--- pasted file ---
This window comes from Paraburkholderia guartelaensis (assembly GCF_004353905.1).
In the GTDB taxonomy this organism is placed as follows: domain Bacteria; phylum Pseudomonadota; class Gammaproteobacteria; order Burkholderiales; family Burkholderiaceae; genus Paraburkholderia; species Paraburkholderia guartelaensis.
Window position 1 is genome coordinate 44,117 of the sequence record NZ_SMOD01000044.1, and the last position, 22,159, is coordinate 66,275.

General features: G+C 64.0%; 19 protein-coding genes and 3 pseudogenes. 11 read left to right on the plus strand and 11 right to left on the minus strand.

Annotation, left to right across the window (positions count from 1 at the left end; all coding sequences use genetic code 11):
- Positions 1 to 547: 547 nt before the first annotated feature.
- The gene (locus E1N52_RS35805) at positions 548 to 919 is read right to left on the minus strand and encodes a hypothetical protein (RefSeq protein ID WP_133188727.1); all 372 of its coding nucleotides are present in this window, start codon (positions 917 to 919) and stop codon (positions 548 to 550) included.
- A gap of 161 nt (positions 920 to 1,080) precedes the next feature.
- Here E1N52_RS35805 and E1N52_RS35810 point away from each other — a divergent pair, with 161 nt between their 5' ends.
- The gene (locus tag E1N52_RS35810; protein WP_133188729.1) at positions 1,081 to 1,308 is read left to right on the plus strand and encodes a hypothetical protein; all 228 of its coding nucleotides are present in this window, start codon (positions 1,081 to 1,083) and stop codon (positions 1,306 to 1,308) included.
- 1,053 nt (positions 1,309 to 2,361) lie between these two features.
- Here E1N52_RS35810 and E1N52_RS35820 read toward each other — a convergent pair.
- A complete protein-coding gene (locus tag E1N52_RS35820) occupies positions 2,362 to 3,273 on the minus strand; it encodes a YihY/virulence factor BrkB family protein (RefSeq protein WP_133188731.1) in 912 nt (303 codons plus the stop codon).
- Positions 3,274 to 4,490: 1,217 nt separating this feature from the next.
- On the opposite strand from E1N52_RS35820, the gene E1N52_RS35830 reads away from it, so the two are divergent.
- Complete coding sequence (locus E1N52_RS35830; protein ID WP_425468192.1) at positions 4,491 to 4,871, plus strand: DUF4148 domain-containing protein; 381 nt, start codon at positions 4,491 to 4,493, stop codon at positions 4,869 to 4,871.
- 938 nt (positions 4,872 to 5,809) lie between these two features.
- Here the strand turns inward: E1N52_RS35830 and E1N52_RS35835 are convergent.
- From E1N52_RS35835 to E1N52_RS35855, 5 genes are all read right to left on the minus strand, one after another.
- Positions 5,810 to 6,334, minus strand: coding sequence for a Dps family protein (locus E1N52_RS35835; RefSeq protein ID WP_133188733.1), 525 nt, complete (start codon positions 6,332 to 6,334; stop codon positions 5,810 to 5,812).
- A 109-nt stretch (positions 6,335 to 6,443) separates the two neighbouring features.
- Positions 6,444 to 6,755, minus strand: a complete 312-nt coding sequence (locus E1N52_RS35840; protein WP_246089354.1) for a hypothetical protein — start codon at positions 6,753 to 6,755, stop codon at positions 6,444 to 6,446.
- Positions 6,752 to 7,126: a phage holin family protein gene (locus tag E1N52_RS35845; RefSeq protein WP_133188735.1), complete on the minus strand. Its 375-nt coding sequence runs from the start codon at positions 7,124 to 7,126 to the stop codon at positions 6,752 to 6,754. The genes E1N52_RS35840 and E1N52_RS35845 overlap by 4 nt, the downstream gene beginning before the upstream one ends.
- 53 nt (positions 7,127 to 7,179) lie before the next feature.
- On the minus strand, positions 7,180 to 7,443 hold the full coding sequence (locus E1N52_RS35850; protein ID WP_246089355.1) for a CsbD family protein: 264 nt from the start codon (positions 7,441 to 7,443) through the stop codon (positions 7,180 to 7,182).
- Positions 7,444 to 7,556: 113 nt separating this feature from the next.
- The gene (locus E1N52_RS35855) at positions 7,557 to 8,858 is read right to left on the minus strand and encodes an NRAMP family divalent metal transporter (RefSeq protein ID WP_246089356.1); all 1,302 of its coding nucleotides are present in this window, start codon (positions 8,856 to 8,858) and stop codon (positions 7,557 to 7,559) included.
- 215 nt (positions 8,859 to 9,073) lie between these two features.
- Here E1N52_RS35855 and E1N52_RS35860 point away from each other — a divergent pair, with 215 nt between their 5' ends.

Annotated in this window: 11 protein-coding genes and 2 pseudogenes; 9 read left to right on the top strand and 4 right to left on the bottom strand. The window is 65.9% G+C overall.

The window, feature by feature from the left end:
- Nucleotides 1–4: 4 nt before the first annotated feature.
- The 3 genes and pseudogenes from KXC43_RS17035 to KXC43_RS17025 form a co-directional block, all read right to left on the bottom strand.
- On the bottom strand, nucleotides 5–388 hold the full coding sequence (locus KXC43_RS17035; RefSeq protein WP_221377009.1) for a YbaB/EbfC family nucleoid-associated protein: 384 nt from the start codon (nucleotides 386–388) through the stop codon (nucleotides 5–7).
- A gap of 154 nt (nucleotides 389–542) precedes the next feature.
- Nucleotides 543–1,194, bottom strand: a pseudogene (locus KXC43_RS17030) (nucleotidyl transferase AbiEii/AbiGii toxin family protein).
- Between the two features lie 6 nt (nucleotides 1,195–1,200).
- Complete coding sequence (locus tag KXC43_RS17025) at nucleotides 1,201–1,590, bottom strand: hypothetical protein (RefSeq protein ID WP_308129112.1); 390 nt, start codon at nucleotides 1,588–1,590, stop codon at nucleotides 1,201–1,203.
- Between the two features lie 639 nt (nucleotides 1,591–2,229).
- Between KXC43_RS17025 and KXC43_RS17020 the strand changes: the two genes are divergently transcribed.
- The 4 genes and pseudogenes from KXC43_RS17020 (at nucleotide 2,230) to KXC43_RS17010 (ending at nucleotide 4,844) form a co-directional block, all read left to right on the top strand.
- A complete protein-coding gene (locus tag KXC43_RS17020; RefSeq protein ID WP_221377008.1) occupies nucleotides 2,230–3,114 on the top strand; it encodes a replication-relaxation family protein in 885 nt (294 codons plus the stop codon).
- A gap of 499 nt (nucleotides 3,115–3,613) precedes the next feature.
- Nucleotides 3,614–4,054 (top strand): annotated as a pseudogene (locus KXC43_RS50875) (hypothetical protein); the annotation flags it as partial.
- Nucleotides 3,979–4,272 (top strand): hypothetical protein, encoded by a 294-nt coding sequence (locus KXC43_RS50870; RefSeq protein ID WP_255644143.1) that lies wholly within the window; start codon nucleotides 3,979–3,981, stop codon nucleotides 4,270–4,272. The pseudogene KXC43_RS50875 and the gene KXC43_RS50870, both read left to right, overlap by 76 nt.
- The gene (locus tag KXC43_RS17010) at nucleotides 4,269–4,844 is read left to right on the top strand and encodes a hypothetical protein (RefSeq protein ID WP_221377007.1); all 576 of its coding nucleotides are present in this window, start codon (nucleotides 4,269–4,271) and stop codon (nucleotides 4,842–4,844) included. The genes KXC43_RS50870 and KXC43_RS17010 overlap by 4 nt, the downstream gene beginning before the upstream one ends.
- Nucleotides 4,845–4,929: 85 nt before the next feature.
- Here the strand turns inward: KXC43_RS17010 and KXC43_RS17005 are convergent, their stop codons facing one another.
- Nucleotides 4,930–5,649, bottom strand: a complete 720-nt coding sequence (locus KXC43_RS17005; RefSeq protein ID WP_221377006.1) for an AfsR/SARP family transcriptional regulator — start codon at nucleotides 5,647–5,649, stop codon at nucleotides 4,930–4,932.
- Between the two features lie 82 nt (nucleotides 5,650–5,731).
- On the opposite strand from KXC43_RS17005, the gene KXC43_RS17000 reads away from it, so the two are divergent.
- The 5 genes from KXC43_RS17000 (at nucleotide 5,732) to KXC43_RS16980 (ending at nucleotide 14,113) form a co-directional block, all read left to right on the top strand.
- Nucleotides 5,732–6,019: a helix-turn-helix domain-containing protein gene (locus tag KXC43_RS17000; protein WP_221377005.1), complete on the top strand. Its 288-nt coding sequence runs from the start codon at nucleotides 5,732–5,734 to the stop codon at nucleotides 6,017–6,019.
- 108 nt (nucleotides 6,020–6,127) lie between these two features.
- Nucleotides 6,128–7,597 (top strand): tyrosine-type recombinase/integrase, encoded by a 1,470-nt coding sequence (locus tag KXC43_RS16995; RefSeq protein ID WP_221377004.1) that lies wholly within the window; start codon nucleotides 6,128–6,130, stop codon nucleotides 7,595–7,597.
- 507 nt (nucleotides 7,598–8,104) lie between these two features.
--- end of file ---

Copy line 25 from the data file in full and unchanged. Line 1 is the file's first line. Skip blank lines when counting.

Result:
- On the minus strand, positions 7,180 to 7,443 hold the full coding sequence (locus E1N52_RS35850; protein ID WP_246089355.1) for a CsbD family protein: 264 nt from the start codon (positions 7,441 to 7,443) through the stop codon (positions 7,180 to 7,182).